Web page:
Brett McKinnon has been a hairdresser for over 30 years, but it took just seven hours of volunteering at Sydney Homeless Connect (SHC) for him to realise how profoundly empowering a haircut can be, for both the person giving the cut and the person receiving it.
Brett and the team at his Paddington salon have been volunteering at SHC for seven years, and he says it is the best team-building they do.
“Volunteering is part of who I am,” he says.
Over the years, Brett has noticed that haircuts have become increasingly popular among the guests at SHC. And he will never forget the feeling last year when one of the organisers gave him a heads-up that the haircut queue was 100-people long.
This year there will be 26 hairdressers taking part, but there is always room for more, he says. “I’ve brought in a lot of my friends and they have colleagues that come in. There are some students as well.”
Brett’s commitment to community has inspired some of his clients to become involved as well. They help wherever they can at SHC, from the cloak room to catering.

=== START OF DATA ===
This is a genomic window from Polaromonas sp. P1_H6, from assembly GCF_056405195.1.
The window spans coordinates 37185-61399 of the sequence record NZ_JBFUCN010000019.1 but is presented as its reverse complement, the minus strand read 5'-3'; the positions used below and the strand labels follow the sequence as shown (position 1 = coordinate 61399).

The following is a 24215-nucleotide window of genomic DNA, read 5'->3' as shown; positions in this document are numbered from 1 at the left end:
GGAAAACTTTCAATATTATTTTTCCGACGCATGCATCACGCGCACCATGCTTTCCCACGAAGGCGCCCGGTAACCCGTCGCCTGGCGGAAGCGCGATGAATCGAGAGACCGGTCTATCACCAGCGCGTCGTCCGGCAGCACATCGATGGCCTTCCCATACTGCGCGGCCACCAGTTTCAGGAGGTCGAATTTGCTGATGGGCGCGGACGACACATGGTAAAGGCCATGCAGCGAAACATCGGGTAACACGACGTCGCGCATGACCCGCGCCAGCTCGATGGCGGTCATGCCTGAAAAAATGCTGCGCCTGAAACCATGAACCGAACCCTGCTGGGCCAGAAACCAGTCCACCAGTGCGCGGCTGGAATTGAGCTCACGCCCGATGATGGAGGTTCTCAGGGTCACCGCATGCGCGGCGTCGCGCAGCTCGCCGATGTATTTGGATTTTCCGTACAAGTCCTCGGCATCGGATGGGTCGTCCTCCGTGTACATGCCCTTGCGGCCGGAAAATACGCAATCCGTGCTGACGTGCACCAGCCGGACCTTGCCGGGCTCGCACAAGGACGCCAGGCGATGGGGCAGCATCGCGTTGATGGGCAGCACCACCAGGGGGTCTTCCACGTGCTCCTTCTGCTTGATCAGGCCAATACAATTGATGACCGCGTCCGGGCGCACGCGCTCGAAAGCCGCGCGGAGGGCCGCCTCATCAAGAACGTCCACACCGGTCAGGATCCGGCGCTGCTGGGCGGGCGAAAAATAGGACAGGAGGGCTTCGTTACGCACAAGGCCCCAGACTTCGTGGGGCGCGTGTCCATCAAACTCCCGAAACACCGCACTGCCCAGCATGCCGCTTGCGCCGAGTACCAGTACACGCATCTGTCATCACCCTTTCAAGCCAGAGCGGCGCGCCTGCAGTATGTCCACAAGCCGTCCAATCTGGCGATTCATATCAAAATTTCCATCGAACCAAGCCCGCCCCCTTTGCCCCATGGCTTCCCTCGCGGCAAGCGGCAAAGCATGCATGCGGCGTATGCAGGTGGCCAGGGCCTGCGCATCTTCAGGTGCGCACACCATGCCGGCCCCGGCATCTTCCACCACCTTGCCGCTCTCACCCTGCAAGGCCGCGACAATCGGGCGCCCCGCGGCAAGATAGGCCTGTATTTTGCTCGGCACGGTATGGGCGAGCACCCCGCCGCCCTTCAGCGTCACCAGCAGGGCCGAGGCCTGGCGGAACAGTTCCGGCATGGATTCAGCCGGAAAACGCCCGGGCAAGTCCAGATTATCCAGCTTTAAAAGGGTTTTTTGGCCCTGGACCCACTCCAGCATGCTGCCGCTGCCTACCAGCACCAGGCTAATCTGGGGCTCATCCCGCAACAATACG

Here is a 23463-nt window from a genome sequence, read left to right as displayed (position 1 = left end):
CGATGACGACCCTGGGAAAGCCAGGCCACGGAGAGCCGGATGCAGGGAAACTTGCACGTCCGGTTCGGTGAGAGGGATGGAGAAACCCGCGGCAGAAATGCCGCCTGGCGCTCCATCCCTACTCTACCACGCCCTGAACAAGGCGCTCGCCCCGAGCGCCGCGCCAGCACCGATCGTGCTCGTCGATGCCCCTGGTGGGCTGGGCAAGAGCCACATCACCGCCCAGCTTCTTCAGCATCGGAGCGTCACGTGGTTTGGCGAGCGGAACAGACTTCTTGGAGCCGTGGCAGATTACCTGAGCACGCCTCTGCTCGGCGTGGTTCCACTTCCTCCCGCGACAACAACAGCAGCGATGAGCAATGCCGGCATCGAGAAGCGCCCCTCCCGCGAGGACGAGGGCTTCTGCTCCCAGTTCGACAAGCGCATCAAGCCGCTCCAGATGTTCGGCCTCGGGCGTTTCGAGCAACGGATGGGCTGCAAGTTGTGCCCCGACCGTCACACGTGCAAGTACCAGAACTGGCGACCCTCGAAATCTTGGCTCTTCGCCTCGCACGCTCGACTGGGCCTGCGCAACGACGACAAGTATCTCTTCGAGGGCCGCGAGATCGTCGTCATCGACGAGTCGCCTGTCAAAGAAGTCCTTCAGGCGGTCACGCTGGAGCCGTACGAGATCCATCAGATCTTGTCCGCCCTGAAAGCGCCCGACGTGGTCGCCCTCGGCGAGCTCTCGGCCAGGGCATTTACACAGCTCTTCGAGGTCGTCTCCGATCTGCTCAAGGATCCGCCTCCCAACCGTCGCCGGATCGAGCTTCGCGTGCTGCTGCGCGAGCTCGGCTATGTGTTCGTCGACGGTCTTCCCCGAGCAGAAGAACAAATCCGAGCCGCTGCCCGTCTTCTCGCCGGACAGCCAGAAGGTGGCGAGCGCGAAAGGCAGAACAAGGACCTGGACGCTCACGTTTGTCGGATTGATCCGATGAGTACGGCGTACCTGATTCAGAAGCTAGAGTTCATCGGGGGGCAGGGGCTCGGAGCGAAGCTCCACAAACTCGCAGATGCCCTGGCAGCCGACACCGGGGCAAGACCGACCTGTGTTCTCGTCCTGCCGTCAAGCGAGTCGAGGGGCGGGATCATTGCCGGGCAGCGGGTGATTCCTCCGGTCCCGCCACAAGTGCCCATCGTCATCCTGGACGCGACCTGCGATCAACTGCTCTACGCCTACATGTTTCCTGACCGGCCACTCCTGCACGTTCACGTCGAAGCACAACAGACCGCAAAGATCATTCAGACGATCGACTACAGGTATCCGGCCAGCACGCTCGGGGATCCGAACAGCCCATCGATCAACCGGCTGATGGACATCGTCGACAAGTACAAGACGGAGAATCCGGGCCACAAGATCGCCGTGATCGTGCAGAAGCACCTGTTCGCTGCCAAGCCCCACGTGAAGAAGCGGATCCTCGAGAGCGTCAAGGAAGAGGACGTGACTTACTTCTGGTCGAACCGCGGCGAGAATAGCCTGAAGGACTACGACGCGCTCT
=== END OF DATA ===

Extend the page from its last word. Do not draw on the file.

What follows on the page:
There is no real difference between the way the hairdressers engage with clients at the salon and the guests at SHC.
As each guest arrives, their hairdresser asks them about their style preferences and builds connection, he says.
“There will be people at SHC who will have their phones, they’ll have pictures of a favourite haircut, or it could be a picture of a celebrity. It’s no different to being in the salon.”
But there are ways the guests SHC are different. Their time in the chair is precious, but just sitting down can take courage. “A lot of guests have had negative experiences or mental illness and you know it’s difficult for them to connect,” he says.
After seven years, Brett has his regulars. “I’ve been doing it for so long now they’ll request me. The sad part about that is that it’s 12 months since I’ve seen them and nothing has changed, and that’s heartbreaking.”
However, the simple act of getting a haircut is one way the guests can exercise control in their life. It goes beyond their hair, says Brett. “It’s about making them feel good, having someone touch them positively and having a conversation.”
For anyone who has thought about volunteering, Brett says: “Just do it. It’s incredible”. And it doesn’t have to be at SHC, there are many opportunities every week of the year.
“We’ve been lucky and we want to share that luck,” says Brett.